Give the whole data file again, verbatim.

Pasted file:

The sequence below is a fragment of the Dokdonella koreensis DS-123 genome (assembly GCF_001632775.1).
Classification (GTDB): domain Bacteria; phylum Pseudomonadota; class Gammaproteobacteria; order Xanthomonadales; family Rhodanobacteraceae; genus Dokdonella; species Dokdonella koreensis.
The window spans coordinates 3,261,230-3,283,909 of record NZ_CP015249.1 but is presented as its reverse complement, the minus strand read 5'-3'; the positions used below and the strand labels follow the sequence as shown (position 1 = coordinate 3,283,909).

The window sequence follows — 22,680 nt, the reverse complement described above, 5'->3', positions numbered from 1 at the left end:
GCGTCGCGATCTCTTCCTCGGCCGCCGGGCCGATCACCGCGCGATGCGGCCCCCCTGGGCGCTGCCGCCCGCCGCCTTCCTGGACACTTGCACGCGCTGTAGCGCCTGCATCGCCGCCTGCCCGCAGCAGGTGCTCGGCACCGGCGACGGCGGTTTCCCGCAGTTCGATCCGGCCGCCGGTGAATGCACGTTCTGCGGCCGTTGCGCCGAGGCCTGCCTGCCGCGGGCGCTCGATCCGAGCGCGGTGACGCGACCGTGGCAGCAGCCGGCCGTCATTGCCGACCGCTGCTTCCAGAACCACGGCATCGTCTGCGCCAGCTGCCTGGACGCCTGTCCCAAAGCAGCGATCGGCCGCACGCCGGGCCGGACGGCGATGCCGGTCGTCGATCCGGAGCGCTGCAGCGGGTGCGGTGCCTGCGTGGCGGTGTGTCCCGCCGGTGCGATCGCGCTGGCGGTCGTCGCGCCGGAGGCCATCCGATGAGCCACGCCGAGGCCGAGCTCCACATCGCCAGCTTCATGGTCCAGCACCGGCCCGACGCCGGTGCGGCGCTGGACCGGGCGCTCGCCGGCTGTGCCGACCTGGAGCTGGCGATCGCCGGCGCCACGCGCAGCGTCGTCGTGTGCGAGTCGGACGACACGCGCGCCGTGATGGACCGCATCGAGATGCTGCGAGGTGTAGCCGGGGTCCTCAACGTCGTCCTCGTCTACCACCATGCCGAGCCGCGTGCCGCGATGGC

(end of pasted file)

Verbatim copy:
The sequence below is a fragment of the Dokdonella koreensis DS-123 genome (assembly GCF_001632775.1).
Classification (GTDB): domain Bacteria; phylum Pseudomonadota; class Gammaproteobacteria; order Xanthomonadales; family Rhodanobacteraceae; genus Dokdonella; species Dokdonella koreensis.
The window spans coordinates 3,261,230-3,283,909 of record NZ_CP015249.1 but is presented as its reverse complement, the minus strand read 5'-3'; the positions used below and the strand labels follow the sequence as shown (position 1 = coordinate 3,283,909).

The window sequence follows — 22,680 nt, the reverse complement described above, 5'->3', positions numbered from 1 at the left end:
GCGTCGCGATCTCTTCCTCGGCCGCCGGGCCGATCACCGCGCGATGCGGCCCCCCTGGGCGCTGCCGCCCGCCGCCTTCCTGGACACTTGCACGCGCTGTAGCGCCTGCATCGCCGCCTGCCCGCAGCAGGTGCTCGGCACCGGCGACGGCGGTTTCCCGCAGTTCGATCCGGCCGCCGGTGAATGCACGTTCTGCGGCCGTTGCGCCGAGGCCTGCCTGCCGCGGGCGCTCGATCCGAGCGCGGTGACGCGACCGTGGCAGCAGCCGGCCGTCATTGCCGACCGCTGCTTCCAGAACCACGGCATCGTCTGCGCCAGCTGCCTGGACGCCTGTCCCAAAGCAGCGATCGGCCGCACGCCGGGCCGGACGGCGATGCCGGTCGTCGATCCGGAGCGCTGCAGCGGGTGCGGTGCCTGCGTGGCGGTGTGTCCCGCCGGTGCGATCGCGCTGGCGGTCGTCGCGCCGGAGGCCATCCGATGAGCCACGCCGAGGCCGAGCTCCACATCGCCAGCTTCATGGTCCAGCACCGGCCCGACGCCGGTGCGGCGCTGGACCGGGCGCTCGCCGGCTGTGCCGACCTGGAGCTGGCGATCGCCGGCGCCACGCGCAGCGTCGTCGTGTGCGAGTCGGACGACACGCGCGCCGTGATGGACCGCATCGAGATGCTGCGAGGTGTAGCCGGGGTCCTCAACGTCGTCCTCGTCTACCACCATGCCGAGCCGCGTGCCGCGATGGC